University of Edinburgh
National Library of Scotland, Hawthornden MSS, vol. XII, MS. 2046, f. 134r. The letter bears Fowler’s signature, and the version given here is slightly expanded from that published in Verweij, based on my own reading of the manuscript (Verweij 2007: 13). [back to text]
I would like to thank Dr. Sebastiaan Verweij for very kindly allowing me access to his unpublished dissertation, ‘I am first in love as last in verse’: A Revaluation of William Fowler’s Tarantula of Love (Vrije Universiteit, 2004). I also wish to thank the reviewer and several other readers for their comments and advice on earlier versions of this article; all remaining errors are, of course, my own. [back to text]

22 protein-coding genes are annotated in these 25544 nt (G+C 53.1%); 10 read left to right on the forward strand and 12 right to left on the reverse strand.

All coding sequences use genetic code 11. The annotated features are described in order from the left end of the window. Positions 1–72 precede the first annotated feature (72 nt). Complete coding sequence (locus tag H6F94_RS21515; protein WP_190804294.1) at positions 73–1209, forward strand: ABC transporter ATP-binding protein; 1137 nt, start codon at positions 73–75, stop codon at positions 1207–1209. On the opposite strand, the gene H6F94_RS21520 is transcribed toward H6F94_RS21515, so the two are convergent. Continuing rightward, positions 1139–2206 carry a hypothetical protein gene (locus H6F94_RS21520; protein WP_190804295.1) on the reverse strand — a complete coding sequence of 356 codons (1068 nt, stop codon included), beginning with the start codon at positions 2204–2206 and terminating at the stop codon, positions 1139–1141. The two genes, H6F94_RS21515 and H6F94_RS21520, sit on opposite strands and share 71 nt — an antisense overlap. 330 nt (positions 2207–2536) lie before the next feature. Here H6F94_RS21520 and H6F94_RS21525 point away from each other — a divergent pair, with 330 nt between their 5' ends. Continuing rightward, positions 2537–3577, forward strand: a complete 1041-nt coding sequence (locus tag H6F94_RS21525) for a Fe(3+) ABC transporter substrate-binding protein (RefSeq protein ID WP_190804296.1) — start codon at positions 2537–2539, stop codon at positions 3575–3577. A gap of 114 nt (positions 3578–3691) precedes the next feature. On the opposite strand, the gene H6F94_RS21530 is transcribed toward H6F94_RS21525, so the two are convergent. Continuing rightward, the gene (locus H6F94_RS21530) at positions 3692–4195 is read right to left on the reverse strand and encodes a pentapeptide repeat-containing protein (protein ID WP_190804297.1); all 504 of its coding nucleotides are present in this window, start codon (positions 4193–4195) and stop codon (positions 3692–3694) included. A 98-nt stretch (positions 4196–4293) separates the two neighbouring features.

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Durkan, John. 1962. ‘Alexander Dickson and S.T.C. 623’, The Bibliotheck, 3. 5: 183-90
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Hamling, Tara, and Richard L. Williams (eds.). 2007. Art Re-formed: Re-assessing the Impact of the Reformation on the Visual Arts (Newcastle: Cambridge Scholars)
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The Spectral Historiopoetics of the Mirror for Magistrates